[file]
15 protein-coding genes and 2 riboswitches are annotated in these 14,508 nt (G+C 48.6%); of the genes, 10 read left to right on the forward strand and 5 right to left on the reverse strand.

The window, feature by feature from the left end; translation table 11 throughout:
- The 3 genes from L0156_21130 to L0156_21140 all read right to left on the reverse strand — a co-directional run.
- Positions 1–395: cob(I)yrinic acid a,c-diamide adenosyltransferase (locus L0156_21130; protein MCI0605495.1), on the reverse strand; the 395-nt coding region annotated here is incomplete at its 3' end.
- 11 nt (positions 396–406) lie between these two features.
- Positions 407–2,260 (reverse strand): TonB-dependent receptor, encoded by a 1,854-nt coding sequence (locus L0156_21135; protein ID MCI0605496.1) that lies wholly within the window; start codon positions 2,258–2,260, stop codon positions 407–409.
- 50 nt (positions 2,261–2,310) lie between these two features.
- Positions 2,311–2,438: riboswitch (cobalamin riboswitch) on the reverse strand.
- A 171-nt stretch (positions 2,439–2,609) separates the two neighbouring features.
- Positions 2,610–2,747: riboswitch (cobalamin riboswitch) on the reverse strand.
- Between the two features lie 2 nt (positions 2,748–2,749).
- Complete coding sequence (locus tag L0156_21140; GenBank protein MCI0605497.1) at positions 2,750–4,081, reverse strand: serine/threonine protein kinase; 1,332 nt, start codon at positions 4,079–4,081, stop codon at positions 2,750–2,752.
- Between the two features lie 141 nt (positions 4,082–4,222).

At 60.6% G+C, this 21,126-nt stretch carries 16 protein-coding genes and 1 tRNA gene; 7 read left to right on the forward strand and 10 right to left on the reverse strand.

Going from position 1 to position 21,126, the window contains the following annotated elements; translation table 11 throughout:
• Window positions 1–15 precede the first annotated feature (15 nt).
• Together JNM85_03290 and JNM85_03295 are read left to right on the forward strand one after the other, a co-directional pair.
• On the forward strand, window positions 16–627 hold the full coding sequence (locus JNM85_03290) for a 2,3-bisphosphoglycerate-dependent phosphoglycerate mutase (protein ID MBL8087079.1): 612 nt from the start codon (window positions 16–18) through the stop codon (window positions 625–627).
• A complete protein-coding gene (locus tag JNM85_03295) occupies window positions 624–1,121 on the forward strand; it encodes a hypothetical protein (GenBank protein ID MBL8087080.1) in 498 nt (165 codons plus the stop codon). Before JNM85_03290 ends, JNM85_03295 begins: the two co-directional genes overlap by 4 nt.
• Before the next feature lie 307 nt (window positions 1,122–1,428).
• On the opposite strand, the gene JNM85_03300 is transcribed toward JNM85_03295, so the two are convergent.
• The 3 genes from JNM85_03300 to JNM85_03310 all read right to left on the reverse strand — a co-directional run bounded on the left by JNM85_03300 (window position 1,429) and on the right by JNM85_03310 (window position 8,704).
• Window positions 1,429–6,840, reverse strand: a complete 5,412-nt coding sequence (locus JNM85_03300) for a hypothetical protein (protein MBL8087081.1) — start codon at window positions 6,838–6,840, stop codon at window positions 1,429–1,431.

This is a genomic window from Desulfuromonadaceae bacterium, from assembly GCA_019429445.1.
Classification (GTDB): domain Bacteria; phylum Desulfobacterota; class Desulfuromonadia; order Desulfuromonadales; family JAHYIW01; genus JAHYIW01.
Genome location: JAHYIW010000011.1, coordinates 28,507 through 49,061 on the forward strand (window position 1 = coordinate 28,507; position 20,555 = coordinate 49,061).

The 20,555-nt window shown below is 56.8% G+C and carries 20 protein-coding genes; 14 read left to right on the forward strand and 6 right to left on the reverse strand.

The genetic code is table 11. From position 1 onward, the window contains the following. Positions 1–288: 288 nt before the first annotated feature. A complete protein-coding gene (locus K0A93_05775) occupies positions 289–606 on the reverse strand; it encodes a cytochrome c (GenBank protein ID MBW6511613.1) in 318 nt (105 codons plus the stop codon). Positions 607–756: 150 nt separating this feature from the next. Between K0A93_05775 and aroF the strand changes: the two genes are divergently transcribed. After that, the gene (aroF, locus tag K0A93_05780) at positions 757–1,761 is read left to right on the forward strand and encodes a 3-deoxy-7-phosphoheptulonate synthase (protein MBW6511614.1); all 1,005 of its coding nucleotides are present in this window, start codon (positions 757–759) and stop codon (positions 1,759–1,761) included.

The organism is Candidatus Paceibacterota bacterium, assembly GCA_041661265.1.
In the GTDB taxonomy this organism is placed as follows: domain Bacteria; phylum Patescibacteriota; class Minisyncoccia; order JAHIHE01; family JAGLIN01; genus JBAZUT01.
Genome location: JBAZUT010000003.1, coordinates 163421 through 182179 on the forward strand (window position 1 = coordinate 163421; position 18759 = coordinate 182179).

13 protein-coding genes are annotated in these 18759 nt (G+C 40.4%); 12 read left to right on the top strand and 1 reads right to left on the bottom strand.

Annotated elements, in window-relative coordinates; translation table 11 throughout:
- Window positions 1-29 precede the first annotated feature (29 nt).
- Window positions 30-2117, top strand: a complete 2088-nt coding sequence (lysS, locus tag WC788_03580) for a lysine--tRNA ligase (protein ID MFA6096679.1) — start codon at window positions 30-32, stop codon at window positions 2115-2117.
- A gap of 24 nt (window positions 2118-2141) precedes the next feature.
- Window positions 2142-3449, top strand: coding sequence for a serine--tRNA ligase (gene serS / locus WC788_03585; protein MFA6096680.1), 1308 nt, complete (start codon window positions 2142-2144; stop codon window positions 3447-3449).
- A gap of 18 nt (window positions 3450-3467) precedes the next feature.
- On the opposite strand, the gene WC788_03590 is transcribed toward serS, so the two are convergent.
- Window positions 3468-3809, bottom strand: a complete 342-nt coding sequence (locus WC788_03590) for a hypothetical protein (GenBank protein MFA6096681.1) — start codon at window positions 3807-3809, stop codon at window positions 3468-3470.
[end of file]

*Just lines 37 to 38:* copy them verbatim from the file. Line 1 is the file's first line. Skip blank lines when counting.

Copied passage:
- Window positions 2142-3449, top strand: coding sequence for a serine--tRNA ligase (gene serS / locus WC788_03585; protein MFA6096680.1), 1308 nt, complete (start codon window positions 2142-2144; stop codon window positions 3447-3449).
- A gap of 18 nt (window positions 3450-3467) precedes the next feature.